Why on earth should we let Iowa and New Hampshire choose the nominee?

Most obviously, the federal government has lavished subsidies on ethanol, even though those subsidies drive up food prices and do little to solve the climate problem, partly because candidates pander to the Iowa corn industry. (Mr. Pawlenty, who now says the subsidies must end, is an admirable exception.) Beyond ethanol, a recent peer-reviewed study found that early-voting states received more federal dollars after a competitive election — so long as they supported the winning candidate.

Pork is hardly the only problem with the voting calendar. In the long run-up to the first votes, Iowa and New Hampshire also distort the national conversation because they are so unrepresentative. They are not better or worse than other states, to be clear. But they are different.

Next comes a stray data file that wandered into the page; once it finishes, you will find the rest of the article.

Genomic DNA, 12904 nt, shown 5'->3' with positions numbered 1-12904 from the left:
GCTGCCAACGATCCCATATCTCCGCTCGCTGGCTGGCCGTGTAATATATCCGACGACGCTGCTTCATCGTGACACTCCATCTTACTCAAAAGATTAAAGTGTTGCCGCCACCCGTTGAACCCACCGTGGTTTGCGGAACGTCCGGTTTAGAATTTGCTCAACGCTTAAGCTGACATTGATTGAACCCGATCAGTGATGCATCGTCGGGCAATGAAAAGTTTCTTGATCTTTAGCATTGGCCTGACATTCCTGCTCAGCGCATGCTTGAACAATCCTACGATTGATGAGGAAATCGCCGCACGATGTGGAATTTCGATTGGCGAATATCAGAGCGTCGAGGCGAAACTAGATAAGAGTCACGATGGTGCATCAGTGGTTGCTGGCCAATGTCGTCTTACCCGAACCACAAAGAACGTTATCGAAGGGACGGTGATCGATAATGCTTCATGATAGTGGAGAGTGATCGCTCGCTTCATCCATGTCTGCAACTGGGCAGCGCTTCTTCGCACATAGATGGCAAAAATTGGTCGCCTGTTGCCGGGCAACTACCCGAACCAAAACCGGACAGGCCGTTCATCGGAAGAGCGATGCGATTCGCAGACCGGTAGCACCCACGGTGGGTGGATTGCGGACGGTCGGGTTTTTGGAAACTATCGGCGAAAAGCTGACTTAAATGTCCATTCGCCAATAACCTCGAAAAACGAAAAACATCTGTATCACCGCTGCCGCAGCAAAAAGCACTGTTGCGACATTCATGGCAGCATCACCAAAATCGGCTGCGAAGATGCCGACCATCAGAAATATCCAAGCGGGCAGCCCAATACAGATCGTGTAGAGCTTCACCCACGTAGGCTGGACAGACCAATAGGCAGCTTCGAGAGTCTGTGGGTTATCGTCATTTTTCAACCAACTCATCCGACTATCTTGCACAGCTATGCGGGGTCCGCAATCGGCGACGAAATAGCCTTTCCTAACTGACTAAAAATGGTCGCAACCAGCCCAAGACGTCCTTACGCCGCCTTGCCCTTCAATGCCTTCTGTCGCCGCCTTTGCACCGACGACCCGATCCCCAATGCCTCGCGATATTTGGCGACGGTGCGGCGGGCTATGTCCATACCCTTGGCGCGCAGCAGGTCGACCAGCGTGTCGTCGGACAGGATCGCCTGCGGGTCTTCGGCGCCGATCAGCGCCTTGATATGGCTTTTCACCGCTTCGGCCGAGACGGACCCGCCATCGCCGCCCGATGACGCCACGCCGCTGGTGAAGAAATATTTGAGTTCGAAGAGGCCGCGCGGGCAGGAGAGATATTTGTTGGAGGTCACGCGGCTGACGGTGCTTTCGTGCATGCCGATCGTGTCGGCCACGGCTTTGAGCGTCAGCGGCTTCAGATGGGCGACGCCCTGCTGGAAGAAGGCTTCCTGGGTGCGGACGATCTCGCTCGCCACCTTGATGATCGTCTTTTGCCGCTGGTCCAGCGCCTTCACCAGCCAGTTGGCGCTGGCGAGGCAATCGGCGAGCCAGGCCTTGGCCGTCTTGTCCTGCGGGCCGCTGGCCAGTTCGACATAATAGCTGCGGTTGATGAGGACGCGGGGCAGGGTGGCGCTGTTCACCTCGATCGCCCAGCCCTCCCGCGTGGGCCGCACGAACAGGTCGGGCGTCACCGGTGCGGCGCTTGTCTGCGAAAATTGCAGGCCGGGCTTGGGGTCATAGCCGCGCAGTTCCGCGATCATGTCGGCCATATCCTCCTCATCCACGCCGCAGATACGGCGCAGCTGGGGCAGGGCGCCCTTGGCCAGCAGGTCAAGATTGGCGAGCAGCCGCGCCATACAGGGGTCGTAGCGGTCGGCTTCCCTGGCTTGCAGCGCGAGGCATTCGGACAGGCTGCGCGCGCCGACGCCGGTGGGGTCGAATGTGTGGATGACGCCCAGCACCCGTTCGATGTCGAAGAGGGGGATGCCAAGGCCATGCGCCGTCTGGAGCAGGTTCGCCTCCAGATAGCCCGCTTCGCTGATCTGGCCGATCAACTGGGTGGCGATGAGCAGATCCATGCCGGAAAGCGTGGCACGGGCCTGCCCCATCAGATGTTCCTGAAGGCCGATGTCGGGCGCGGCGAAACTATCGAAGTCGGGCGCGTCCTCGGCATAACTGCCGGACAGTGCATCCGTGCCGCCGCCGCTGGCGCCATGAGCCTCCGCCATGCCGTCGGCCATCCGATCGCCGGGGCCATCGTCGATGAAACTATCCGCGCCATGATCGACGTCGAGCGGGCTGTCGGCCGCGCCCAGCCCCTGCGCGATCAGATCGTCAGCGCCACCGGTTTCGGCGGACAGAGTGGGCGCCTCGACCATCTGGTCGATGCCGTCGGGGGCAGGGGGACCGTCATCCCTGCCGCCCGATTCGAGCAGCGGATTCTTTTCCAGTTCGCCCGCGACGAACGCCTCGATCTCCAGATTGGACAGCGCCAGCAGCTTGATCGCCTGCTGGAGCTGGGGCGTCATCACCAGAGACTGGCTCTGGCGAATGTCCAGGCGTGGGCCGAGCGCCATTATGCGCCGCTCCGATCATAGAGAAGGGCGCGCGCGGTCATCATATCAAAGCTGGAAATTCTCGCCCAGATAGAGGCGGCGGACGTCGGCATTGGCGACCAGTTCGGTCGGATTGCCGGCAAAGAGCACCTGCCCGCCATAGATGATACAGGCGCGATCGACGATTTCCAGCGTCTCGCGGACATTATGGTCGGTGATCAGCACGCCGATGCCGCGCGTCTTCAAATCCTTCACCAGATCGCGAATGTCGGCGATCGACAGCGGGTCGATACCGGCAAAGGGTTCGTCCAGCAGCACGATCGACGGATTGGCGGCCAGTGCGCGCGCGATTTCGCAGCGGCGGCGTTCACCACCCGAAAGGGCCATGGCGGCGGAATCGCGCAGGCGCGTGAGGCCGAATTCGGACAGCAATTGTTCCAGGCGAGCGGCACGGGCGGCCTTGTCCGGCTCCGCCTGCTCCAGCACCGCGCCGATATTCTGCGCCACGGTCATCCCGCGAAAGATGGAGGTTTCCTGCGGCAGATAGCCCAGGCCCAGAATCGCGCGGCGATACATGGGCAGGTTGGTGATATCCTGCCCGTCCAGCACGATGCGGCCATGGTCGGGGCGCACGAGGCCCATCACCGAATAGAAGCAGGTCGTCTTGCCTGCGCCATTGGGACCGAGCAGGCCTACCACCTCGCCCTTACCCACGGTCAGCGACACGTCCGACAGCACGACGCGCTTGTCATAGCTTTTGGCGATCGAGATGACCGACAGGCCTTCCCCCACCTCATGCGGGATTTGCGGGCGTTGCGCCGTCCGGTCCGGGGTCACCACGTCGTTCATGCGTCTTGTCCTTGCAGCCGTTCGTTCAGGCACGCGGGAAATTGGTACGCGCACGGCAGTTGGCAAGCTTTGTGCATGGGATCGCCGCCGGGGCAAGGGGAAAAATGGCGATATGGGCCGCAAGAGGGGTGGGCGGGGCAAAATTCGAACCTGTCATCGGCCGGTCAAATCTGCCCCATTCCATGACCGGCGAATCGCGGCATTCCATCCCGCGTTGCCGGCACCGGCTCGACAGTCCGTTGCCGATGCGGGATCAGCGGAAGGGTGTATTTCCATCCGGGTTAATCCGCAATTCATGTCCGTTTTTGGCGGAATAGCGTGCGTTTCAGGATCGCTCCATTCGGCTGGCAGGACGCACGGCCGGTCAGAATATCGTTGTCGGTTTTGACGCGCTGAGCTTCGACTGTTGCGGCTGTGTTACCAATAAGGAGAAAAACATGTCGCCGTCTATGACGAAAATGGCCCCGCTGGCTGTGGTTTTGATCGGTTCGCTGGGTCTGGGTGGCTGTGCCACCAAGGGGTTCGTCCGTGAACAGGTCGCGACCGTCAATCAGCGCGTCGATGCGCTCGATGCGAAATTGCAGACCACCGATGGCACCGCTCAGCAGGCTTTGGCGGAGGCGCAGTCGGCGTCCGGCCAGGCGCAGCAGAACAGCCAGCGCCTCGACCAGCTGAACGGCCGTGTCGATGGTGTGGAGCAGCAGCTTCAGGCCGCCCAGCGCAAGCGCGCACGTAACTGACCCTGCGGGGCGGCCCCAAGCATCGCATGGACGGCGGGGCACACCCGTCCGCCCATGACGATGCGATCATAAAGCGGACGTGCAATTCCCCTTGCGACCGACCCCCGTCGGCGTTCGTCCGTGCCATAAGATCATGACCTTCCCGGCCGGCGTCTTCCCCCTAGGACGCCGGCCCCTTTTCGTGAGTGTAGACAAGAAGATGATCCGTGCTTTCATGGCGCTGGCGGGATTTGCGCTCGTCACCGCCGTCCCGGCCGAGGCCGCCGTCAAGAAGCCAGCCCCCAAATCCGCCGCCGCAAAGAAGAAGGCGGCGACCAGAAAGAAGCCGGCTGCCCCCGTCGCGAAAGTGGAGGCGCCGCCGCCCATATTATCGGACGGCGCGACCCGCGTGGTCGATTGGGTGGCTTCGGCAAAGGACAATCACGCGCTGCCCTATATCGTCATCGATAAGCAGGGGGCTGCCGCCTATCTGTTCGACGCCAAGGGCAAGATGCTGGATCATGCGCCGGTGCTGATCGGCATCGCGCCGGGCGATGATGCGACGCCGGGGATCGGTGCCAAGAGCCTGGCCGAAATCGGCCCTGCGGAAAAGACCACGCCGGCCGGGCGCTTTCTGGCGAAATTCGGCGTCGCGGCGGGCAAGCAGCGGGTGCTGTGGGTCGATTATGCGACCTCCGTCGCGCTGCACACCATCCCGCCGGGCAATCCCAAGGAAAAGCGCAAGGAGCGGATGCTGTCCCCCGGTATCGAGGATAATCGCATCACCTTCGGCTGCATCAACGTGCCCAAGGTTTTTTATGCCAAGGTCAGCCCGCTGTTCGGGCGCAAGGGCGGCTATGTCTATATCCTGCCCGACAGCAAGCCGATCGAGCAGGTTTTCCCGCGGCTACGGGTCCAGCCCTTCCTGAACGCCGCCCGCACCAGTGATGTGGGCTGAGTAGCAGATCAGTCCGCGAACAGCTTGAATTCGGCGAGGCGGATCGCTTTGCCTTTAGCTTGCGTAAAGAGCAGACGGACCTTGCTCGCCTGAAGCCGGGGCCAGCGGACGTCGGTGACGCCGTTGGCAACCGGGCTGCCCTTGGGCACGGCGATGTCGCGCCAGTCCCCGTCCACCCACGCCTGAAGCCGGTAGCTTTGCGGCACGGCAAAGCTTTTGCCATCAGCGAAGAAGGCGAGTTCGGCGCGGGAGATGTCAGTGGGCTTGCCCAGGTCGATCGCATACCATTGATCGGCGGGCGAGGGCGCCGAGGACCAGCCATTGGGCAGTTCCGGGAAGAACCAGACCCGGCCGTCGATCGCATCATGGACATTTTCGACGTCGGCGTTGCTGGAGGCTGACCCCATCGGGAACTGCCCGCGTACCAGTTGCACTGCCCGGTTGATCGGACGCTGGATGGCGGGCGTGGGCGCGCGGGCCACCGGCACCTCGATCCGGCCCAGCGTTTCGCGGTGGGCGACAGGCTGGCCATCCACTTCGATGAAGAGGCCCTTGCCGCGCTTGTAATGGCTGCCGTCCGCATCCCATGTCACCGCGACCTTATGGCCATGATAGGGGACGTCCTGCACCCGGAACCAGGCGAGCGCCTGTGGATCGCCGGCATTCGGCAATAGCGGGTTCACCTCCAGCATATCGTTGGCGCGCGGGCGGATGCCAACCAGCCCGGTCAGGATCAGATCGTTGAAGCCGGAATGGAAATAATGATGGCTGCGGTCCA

Their populations are growing more slowly than the rest of the country’s. Residents of Iowa and New Hampshire are more likely to have health insurance. They are older than average. They are more likely to work in manufacturing.